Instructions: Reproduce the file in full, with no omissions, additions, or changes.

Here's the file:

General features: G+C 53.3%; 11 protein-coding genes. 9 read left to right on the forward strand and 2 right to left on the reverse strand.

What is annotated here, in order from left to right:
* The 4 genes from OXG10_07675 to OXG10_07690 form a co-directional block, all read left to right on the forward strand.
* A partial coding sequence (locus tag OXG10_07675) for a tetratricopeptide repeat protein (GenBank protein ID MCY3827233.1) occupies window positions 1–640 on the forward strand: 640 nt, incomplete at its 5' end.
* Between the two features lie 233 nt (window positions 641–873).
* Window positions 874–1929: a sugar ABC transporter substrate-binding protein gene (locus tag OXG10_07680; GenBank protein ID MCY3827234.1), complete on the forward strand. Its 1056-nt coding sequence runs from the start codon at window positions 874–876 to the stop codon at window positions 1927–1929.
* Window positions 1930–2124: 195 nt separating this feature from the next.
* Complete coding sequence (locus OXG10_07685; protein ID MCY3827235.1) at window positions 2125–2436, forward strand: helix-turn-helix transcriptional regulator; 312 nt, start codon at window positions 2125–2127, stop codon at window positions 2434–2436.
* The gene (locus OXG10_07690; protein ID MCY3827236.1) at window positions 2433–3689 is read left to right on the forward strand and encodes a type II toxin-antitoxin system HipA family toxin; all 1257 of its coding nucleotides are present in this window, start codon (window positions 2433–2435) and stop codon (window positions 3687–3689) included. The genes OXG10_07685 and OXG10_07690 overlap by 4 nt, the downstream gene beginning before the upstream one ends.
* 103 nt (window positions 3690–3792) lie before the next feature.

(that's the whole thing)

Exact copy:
General features: G+C 53.3%; 11 protein-coding genes. 9 read left to right on the forward strand and 2 right to left on the reverse strand.

What is annotated here, in order from left to right:
* The 4 genes from OXG10_07675 to OXG10_07690 form a co-directional block, all read left to right on the forward strand.
* A partial coding sequence (locus tag OXG10_07675) for a tetratricopeptide repeat protein (GenBank protein ID MCY3827233.1) occupies window positions 1–640 on the forward strand: 640 nt, incomplete at its 5' end.
* Between the two features lie 233 nt (window positions 641–873).
* Window positions 874–1929: a sugar ABC transporter substrate-binding protein gene (locus tag OXG10_07680; GenBank protein ID MCY3827234.1), complete on the forward strand. Its 1056-nt coding sequence runs from the start codon at window positions 874–876 to the stop codon at window positions 1927–1929.
* Window positions 1930–2124: 195 nt separating this feature from the next.
* Complete coding sequence (locus OXG10_07685; protein ID MCY3827235.1) at window positions 2125–2436, forward strand: helix-turn-helix transcriptional regulator; 312 nt, start codon at window positions 2125–2127, stop codon at window positions 2434–2436.
* The gene (locus OXG10_07690; protein ID MCY3827236.1) at window positions 2433–3689 is read left to right on the forward strand and encodes a type II toxin-antitoxin system HipA family toxin; all 1257 of its coding nucleotides are present in this window, start codon (window positions 2433–2435) and stop codon (window positions 3687–3689) included. The genes OXG10_07685 and OXG10_07690 overlap by 4 nt, the downstream gene beginning before the upstream one ends.
* 103 nt (window positions 3690–3792) lie before the next feature.